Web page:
... Prolonged separation from the newborn interferes with the parent/child relationship, a fundamental and neurobiologically founded factor for infant development and health [2,6]. The need of closeness, contact and interaction between parent and child is rooted in instincts programmed by evolution for the safety of the mammalian offspring, and separation may induce distress and fear in both [2,6]. During the pandemic, parental visits in NICU are limited and nurturing experiences including breastfeeding, kangaroo care, or parents' talking with their infant, which are routinely employed to mitigate stress, are less frequent or not feasible [3,12,13]. ...
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... Mother-infant connection is related to attachment, described by Bowlby as a relationship whereby children are strongly disposed to seek proximity and contact with their primary caregiver, and who do so in stressful situations [8,9]. In full-term infant populations, infant breastfeeding is associated with more secure mother-child attachment and greater maternal responsiveness [10]. ...
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Maternal milk (MM) intake during neonatal intensive care unit (NICU) hospitalization is associated with improved neurodevelopment in preterm infants. Underlying mechanisms may include stronger mother–infant emotional connection. This paper examines associations between MM provision in the NICU with maternal connection to her infant using three factors validated in our sample: maternal sensitivity, emotional concern, and positive interaction/engagement. We studied 70 mothers of infants born <1500 g and/or <32 weeks’ gestation. Associations between MM provision and mother–infant connection were modeled using median regression adjusted for clustering. Mothers who provided exclusive MM (i.e., 100% MM, no other milk) reported higher levels of maternal sensitivity by a median score of 2 units (β = 2.00, 95% CI: 0.76, 3.24, p = 0.002) than the mixed group (i.e., MM < 100% days, other milk ≥1 days), as well as greater emotional concern (β = 3.00, 95% CI: −0.002, 6.00, p = 0.05). Among mothers of very preterm infants, greater milk provision was associated with greater maternal sensitivity, but also with greater emotional concern about meeting the infant’s needs. These findings highlight the importance of supporting MM provision and early infant care as an integrated part of lactation support. The findings may also provide insight into links between MM provision in the NICU and infant neurodevelopment.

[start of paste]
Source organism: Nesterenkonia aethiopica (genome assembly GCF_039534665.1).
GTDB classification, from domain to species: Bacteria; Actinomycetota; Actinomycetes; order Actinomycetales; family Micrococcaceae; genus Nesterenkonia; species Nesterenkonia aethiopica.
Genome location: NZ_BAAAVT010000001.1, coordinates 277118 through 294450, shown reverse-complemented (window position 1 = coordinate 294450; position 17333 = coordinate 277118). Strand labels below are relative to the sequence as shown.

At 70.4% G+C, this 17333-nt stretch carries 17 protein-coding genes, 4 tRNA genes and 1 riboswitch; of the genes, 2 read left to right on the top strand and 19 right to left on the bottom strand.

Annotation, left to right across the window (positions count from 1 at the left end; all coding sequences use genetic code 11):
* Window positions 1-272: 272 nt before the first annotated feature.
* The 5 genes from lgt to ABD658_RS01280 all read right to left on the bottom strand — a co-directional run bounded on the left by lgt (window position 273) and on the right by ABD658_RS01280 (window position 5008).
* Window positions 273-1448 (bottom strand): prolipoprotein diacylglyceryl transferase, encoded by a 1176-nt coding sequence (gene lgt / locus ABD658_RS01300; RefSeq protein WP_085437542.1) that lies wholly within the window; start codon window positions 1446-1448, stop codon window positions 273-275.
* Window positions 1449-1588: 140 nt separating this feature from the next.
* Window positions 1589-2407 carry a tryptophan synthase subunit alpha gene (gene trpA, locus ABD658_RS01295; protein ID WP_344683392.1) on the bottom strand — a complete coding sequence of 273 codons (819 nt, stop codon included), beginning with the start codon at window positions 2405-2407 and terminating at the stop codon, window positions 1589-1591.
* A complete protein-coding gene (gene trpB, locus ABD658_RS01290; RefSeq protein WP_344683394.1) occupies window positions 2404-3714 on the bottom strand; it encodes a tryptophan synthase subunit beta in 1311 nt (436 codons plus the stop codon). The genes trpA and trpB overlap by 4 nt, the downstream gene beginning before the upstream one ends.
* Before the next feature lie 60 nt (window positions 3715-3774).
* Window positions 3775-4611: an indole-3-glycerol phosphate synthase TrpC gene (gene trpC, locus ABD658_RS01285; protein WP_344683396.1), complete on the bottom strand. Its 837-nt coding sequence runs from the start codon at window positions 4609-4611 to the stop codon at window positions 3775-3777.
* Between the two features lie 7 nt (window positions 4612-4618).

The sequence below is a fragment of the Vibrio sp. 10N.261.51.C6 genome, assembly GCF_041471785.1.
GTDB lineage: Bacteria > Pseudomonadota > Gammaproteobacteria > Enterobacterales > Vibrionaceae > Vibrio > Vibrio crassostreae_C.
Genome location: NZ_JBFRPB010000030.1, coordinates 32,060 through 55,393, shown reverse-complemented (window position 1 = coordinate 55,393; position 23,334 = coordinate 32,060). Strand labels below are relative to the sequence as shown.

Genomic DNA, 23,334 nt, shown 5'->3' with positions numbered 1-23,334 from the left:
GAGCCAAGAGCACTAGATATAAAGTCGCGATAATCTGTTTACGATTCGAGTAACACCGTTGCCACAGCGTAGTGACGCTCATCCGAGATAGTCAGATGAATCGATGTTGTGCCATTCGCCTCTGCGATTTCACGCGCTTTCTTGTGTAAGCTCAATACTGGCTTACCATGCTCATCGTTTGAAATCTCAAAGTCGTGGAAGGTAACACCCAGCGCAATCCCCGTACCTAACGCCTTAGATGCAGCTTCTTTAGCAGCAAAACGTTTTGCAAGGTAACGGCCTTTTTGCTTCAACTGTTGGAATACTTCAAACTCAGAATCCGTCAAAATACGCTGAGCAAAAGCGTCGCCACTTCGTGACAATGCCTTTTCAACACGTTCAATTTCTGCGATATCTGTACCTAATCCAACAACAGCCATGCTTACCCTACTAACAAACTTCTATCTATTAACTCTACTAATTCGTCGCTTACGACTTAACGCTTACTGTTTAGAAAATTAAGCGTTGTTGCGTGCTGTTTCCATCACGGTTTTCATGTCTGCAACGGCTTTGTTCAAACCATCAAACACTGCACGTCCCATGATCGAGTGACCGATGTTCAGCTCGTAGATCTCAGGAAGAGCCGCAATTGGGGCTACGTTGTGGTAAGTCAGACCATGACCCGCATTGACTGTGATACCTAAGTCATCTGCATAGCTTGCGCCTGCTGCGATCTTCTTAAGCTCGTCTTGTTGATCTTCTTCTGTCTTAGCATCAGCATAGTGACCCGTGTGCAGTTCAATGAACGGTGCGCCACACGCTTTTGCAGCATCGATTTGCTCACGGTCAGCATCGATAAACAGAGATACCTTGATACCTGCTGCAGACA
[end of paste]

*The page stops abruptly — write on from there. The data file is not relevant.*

... Parent-infant attachment is essential for infant development. Evidence points to the avoidance of separation [37] and that parents' presence and involvement benefit both infants and their families [38]. The presence and involvement of parents may ameliorate their infants' neuroendocrine stress responses, accordingly mitigating or even preventing toxic stress, and may influence long-term outcomes [37][38][39][40]. ...
... Evidence points to the avoidance of separation [37] and that parents' presence and involvement benefit both infants and their families [38]. The presence and involvement of parents may ameliorate their infants' neuroendocrine stress responses, accordingly mitigating or even preventing toxic stress, and may influence long-term outcomes [37][38][39][40]. ...
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Background Worldwide, strict infection control measures including visitation regulations were implemented due to the COVID-19 pandemic at Neonatal Intensive Care Units (NICUs). These regulations gave restricted access for parents to their hospitalized infants. The consequence was limited ability to involve in the care of their infants. At Oslo University Hospital entry to NICU was denied to all except healthy mothers in March 2020. The absolute access ban for fathers lasted for 10 weeks. The aim of this study was to explore parental experiences with an infant hospitalized in the NICU during this absolute visitation ban period. Methods We invited post discharge all parents of surviving infants that had been hospitalized for at least 14 days to participate. They were interviewed during autumn 2020 using an explorative semi-structured interview approach. Data were analyzed via inductive thematic analysis. Results Nine mothers and four fathers participated. The COVID-19 regulations strongly impacted the parent’s experiences of their stay. The fathers’ limited access felt life-impacting. Parents struggled to become a family and raised their voices to be heard. Not being able to experience parenthood together led to emotional loneliness. The fathers struggled to learn how to care for their infant. The regulations might lead to a postponed attachment. On the other hand, of positive aspect the parents got some quietness. Being hospitalized during this first wave was experienced as exceptional and made parents seeking alliances by other parents. Social media was used to keep in contact with the outside world. Conclusions The regulations had strong negative impact on parental experiences during the NICU hospitalization. The restriction to fathers’ access to the NICU acted as a significant obstacle to early infant-father bonding and led to loneliness and isolation by the mothers. Thus, these COVID-19 measures might have had adverse consequences for families.